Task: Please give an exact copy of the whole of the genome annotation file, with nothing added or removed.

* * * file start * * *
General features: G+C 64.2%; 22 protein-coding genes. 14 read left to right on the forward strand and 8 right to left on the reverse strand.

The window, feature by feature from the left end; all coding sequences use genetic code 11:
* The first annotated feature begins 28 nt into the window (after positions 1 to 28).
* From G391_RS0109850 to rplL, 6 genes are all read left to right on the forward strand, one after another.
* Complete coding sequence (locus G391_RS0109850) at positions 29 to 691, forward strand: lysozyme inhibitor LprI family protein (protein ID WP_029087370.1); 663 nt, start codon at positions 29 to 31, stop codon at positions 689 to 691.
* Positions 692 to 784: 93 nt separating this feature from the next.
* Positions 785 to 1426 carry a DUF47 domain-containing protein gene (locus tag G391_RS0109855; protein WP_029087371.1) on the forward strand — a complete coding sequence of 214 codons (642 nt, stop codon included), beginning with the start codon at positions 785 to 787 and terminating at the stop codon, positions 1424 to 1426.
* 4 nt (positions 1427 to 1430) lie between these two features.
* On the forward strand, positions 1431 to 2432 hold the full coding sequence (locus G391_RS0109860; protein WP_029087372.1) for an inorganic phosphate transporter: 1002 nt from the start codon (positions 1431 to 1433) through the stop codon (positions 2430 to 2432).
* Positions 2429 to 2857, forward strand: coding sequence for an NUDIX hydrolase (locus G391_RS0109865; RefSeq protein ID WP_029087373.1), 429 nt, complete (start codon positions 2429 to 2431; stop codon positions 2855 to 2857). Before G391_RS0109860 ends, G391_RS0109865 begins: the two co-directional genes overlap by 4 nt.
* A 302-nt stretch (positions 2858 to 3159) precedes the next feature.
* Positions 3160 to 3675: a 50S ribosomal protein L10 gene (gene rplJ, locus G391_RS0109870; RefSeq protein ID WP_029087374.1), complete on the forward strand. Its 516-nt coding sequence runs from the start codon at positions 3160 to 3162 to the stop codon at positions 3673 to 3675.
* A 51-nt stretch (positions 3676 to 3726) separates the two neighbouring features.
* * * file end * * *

General features: G+C 64.2%; 22 protein-coding genes. 14 read left to right on the forward strand and 8 right to left on the reverse strand.

The window, feature by feature from the left end; all coding sequences use genetic code 11:
* The first annotated feature begins 28 nt into the window (after positions 1 to 28).
* From G391_RS0109850 to rplL, 6 genes are all read left to right on the forward strand, one after another.
* Complete coding sequence (locus G391_RS0109850) at positions 29 to 691, forward strand: lysozyme inhibitor LprI family protein (protein ID WP_029087370.1); 663 nt, start codon at positions 29 to 31, stop codon at positions 689 to 691.
* Positions 692 to 784: 93 nt separating this feature from the next.
* Positions 785 to 1426 carry a DUF47 domain-containing protein gene (locus tag G391_RS0109855; protein WP_029087371.1) on the forward strand — a complete coding sequence of 214 codons (642 nt, stop codon included), beginning with the start codon at positions 785 to 787 and terminating at the stop codon, positions 1424 to 1426.
* 4 nt (positions 1427 to 1430) lie between these two features.
* On the forward strand, positions 1431 to 2432 hold the full coding sequence (locus G391_RS0109860; protein WP_029087372.1) for an inorganic phosphate transporter: 1002 nt from the start codon (positions 1431 to 1433) through the stop codon (positions 2430 to 2432).
* Positions 2429 to 2857, forward strand: coding sequence for an NUDIX hydrolase (locus G391_RS0109865; RefSeq protein ID WP_029087373.1), 429 nt, complete (start codon positions 2429 to 2431; stop codon positions 2855 to 2857). Before G391_RS0109860 ends, G391_RS0109865 begins: the two co-directional genes overlap by 4 nt.
* A 302-nt stretch (positions 2858 to 3159) precedes the next feature.
* Positions 3160 to 3675: a 50S ribosomal protein L10 gene (gene rplJ, locus G391_RS0109870; RefSeq protein ID WP_029087374.1), complete on the forward strand. Its 516-nt coding sequence runs from the start codon at positions 3160 to 3162 to the stop codon at positions 3673 to 3675.
* A 51-nt stretch (positions 3676 to 3726) separates the two neighbouring features.